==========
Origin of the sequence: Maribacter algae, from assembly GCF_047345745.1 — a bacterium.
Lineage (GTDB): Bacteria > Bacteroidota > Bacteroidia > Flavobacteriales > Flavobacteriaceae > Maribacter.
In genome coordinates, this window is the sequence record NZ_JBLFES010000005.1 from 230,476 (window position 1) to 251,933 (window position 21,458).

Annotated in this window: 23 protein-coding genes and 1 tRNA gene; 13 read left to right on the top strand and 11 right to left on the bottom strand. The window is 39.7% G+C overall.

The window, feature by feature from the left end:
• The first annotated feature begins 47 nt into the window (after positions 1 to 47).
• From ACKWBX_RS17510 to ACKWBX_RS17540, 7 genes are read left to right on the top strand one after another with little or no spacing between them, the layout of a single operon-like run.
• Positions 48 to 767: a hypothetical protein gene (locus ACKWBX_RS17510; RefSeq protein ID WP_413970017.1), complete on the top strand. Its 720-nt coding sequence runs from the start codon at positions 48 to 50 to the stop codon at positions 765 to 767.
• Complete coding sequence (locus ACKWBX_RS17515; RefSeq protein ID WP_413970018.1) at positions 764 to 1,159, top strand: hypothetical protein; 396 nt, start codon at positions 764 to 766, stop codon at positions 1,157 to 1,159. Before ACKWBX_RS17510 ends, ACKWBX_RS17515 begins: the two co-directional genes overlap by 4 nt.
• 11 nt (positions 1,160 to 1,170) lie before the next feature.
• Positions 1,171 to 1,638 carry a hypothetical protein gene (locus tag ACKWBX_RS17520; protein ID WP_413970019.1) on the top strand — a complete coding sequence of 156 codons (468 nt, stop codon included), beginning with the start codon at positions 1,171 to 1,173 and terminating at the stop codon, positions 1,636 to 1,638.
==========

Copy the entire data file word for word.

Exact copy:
Origin of the sequence: Maribacter algae, from assembly GCF_047345745.1 — a bacterium.
Lineage (GTDB): Bacteria > Bacteroidota > Bacteroidia > Flavobacteriales > Flavobacteriaceae > Maribacter.
In genome coordinates, this window is the sequence record NZ_JBLFES010000005.1 from 230,476 (window position 1) to 251,933 (window position 21,458).

Annotated in this window: 23 protein-coding genes and 1 tRNA gene; 13 read left to right on the top strand and 11 right to left on the bottom strand. The window is 39.7% G+C overall.

The window, feature by feature from the left end:
• The first annotated feature begins 47 nt into the window (after positions 1 to 47).
• From ACKWBX_RS17510 to ACKWBX_RS17540, 7 genes are read left to right on the top strand one after another with little or no spacing between them, the layout of a single operon-like run.
• Positions 48 to 767: a hypothetical protein gene (locus ACKWBX_RS17510; RefSeq protein ID WP_413970017.1), complete on the top strand. Its 720-nt coding sequence runs from the start codon at positions 48 to 50 to the stop codon at positions 765 to 767.
• Complete coding sequence (locus ACKWBX_RS17515; RefSeq protein ID WP_413970018.1) at positions 764 to 1,159, top strand: hypothetical protein; 396 nt, start codon at positions 764 to 766, stop codon at positions 1,157 to 1,159. Before ACKWBX_RS17510 ends, ACKWBX_RS17515 begins: the two co-directional genes overlap by 4 nt.
• 11 nt (positions 1,160 to 1,170) lie before the next feature.
• Positions 1,171 to 1,638 carry a hypothetical protein gene (locus tag ACKWBX_RS17520; protein ID WP_413970019.1) on the top strand — a complete coding sequence of 156 codons (468 nt, stop codon included), beginning with the start codon at positions 1,171 to 1,173 and terminating at the stop codon, positions 1,636 to 1,638.